For years, workplace pension plans were the preserve of full-time workers who held permanent roles of employment. Conversely, freelancers were afforded no such luxuries, with individuals required to seek out independent schemes through SIPP providers such as Bestinvest.
This is now set to change, however, as the labour market and its regulations adapt to the rising prevalence of freelancing in the UK. At the end of 2015, there were an estimated 4.6 million self-employed citizens in Britain, with this number having risen incrementally since 1992.
This has inspired Matthew Taylor’s recent review into employment practices in the UK, and we will discuss his findings in more detail during this post.
What Does the Taylor Report Recommend?
Taylor, who is the chief executive of the Royal Society of the Arts, was commissioned to undertake the report by then-Prime Minister David Cameron back in 2016. Inspired by the rise of active freelancers and a 2015 report by the Resolution Foundation which revealed that just 27% of self-employed are likely to put money in a pension plan, Taylor has been tasked with modernising employment practice and safeguarding the interests of the contemporary workforce, which may be different than what the employers think.
According to his findings, self-employed workers should automatically receive the same standard provisions as permanent members of staff, by being auto-enrolled into pension plans for the durations of their contracts. To account for this, Taylor also recommended that freelance workers should have their National Insurance Contributions (NICs) hiked, from the current level of 9% to the fixed rate of 12% that is paid by permanent employees.
These findings have been mixed, while the recommendation to auto-enrol freelancers into pensions has been particularly well-received. Contributions would be determined through a simple, self-assessment tax return, and this would instantly create greater security and peace of mind for a workforce that is now more than five million strong. The suggestion that freelancers should pay increased Class 4 NICs has been largely criticised, however, as while it makes sense given the potential for an increased state pension entitlement, both of the major political parties will find it difficult to justify such a stance. Both businesses using freelancers and freelancers are going to be vocal supporters of both possible decisions, leading to a nationwide discussion that is not going to be easy to manage.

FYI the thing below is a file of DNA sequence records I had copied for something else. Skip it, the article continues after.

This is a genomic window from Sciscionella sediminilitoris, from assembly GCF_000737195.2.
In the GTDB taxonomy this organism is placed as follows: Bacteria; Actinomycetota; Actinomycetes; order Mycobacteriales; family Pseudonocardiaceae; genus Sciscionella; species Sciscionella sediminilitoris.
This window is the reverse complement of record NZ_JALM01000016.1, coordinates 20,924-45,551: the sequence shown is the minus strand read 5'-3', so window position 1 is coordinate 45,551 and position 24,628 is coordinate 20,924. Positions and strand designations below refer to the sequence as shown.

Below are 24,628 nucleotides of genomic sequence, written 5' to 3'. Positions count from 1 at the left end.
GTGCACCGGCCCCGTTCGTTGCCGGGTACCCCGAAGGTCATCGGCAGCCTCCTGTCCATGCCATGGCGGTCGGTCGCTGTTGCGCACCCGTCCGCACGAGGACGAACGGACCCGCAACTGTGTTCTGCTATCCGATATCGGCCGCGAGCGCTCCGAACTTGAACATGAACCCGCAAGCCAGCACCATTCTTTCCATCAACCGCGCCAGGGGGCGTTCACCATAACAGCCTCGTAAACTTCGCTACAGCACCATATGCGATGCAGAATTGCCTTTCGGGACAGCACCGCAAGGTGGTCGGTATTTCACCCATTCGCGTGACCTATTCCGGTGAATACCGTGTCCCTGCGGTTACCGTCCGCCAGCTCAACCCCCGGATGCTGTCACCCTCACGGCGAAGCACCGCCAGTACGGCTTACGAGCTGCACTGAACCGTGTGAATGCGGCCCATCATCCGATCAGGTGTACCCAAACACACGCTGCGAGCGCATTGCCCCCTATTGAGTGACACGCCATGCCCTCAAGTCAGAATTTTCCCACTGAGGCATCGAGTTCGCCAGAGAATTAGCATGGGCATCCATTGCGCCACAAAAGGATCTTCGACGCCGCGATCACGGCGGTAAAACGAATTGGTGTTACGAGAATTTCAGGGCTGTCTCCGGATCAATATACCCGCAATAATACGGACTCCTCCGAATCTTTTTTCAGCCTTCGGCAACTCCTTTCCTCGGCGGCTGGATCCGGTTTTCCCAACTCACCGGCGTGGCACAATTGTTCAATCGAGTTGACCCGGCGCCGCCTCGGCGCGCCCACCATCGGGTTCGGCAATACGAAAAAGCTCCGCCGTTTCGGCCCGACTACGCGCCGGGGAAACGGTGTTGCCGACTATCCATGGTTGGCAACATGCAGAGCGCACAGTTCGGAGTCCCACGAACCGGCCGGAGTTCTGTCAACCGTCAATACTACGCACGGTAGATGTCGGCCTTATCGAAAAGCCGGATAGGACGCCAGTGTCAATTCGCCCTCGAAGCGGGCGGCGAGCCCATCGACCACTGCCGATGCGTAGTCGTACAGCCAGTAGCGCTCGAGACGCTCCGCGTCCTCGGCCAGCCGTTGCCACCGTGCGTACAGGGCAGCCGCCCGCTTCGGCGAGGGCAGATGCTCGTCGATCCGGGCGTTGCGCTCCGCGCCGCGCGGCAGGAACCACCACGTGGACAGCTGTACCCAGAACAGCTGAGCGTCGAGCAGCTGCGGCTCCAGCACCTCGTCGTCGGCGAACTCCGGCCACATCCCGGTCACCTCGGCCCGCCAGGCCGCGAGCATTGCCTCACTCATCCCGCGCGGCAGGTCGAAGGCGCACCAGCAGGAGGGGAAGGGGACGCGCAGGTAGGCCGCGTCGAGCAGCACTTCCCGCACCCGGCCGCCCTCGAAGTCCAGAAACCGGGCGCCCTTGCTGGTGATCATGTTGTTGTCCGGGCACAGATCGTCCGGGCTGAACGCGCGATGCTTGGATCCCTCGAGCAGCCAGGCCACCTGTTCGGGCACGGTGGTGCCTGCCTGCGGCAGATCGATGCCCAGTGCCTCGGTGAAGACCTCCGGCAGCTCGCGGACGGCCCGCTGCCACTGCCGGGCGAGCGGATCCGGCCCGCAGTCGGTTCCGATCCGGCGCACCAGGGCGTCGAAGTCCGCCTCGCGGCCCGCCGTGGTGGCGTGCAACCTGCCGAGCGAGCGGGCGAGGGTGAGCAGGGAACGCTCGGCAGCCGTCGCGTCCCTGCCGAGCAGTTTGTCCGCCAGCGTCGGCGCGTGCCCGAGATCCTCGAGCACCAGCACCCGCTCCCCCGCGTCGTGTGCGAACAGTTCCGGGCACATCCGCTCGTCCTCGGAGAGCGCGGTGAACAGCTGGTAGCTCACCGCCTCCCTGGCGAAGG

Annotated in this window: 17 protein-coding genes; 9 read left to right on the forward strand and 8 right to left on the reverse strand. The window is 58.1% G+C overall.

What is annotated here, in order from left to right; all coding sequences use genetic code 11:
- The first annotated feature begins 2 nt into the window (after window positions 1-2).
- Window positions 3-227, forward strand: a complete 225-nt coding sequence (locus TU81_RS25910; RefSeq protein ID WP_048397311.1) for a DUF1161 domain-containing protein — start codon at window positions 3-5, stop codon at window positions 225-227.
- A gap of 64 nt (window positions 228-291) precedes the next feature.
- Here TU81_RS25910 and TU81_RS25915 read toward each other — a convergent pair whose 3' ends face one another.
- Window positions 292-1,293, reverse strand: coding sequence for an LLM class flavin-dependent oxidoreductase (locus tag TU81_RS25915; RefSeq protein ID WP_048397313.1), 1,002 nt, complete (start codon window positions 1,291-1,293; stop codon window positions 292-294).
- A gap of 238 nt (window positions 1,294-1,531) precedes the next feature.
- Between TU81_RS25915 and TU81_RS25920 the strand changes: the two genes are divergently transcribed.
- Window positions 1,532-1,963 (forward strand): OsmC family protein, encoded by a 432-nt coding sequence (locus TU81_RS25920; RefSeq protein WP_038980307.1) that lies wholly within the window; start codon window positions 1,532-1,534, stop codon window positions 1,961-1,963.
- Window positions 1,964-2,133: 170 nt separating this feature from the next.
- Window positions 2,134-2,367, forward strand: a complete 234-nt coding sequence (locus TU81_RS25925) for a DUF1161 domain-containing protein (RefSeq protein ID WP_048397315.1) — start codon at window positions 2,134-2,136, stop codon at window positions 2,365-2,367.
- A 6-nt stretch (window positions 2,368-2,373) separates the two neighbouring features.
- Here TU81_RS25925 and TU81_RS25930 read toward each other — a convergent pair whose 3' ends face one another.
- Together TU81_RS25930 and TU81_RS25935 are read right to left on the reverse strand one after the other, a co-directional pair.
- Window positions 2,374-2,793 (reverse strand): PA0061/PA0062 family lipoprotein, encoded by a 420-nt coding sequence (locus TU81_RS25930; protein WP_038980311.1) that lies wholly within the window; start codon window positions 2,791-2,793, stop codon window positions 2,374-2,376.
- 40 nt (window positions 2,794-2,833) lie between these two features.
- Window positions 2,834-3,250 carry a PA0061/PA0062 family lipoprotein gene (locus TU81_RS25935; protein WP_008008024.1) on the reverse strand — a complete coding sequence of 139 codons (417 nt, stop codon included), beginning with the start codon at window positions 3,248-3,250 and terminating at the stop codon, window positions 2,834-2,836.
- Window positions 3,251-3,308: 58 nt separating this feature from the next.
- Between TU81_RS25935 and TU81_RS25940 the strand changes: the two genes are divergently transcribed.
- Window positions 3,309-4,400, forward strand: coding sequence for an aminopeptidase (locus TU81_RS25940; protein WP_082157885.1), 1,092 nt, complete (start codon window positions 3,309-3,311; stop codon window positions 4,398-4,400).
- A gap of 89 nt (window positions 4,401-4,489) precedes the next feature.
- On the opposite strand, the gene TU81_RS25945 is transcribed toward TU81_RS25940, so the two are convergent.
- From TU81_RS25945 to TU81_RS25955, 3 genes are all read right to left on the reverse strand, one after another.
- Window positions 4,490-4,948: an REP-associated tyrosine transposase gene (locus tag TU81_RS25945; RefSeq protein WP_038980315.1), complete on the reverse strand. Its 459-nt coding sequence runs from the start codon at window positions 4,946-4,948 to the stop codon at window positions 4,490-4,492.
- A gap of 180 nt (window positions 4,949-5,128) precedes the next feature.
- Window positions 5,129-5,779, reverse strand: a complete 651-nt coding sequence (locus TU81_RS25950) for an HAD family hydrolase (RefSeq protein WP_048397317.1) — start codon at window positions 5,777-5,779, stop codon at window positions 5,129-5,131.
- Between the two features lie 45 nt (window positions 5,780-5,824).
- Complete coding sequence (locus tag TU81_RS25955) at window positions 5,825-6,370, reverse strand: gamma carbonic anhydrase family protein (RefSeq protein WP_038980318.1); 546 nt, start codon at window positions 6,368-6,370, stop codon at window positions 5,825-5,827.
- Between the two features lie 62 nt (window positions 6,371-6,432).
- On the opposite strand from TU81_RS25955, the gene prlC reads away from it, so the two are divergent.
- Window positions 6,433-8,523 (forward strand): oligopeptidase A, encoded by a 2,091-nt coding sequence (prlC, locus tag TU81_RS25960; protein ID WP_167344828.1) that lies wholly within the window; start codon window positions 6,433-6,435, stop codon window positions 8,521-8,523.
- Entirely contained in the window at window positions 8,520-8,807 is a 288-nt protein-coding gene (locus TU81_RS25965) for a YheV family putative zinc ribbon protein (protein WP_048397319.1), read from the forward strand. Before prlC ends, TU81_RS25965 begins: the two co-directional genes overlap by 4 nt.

The Last Word: Reform is Overdue, but a Rocky Road may Lie Ahead
The Labour Party have already made a fixed commitment not to increase personal NICs under any circumstances, for example, while the Tories have already been forced into an embarrassing U-turn on Class 4 NICs in 2017. With this fresh in the mind and Prime Minister Theresa May battling with a slim and tenuous majority, making such a change could be exceptionally difficult. However, this does not mean that it is not possible, especially in the event there are many that will ask for it. Increasing NICs may seem like a bad idea for some but not for everyone.
There is no doubt that reform is overdue, as the freelance revolution continues to gather momentum. In fact, more than half of the workforce is expected to be self-employed by the year 2030, and while the road to augmenting pensions entitlements may be challenging it is one that must be followed as the labour market continues to change. Freelancing evolution is something that few people expected when outsourcing initially appeared but now it is a main priority for people in both parties.
Self-employed freelancers now have to deal with a questionable future as they have to arrange their own private pensions. What is obtained through government financing is not enough even when employers decide to pay the amounts needed. Freelance work is largely not controlled and many of the self-employed workers are now looking forward to more benefits, some being similar to what the full-time employees enjoy, all from the comfort of their own home at times.